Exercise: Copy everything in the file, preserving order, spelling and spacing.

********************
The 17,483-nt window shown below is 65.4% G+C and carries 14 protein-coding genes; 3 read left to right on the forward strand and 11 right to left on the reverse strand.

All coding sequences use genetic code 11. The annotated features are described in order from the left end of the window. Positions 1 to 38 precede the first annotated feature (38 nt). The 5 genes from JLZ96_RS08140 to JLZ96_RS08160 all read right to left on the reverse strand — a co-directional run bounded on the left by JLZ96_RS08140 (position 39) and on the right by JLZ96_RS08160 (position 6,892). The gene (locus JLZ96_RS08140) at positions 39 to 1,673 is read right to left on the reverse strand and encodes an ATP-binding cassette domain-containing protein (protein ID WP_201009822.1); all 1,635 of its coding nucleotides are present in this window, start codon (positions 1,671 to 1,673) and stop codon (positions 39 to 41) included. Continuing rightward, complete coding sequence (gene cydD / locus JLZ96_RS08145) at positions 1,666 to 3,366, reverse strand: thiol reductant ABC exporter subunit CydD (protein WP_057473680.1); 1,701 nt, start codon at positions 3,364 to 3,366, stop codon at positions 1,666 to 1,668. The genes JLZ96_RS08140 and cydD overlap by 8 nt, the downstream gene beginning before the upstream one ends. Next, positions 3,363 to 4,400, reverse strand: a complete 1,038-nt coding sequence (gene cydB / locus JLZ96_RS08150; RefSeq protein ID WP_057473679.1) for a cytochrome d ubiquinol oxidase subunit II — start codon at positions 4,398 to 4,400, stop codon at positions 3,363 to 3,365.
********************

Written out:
The 17,483-nt window shown below is 65.4% G+C and carries 14 protein-coding genes; 3 read left to right on the forward strand and 11 right to left on the reverse strand.

All coding sequences use genetic code 11. The annotated features are described in order from the left end of the window. Positions 1 to 38 precede the first annotated feature (38 nt). The 5 genes from JLZ96_RS08140 to JLZ96_RS08160 all read right to left on the reverse strand — a co-directional run bounded on the left by JLZ96_RS08140 (position 39) and on the right by JLZ96_RS08160 (position 6,892). The gene (locus JLZ96_RS08140) at positions 39 to 1,673 is read right to left on the reverse strand and encodes an ATP-binding cassette domain-containing protein (protein ID WP_201009822.1); all 1,635 of its coding nucleotides are present in this window, start codon (positions 1,671 to 1,673) and stop codon (positions 39 to 41) included. Continuing rightward, complete coding sequence (gene cydD / locus JLZ96_RS08145) at positions 1,666 to 3,366, reverse strand: thiol reductant ABC exporter subunit CydD (protein WP_057473680.1); 1,701 nt, start codon at positions 3,364 to 3,366, stop codon at positions 1,666 to 1,668. The genes JLZ96_RS08140 and cydD overlap by 8 nt, the downstream gene beginning before the upstream one ends. Next, positions 3,363 to 4,400, reverse strand: a complete 1,038-nt coding sequence (gene cydB / locus JLZ96_RS08150; RefSeq protein ID WP_057473679.1) for a cytochrome d ubiquinol oxidase subunit II — start codon at positions 4,398 to 4,400, stop codon at positions 3,363 to 3,365.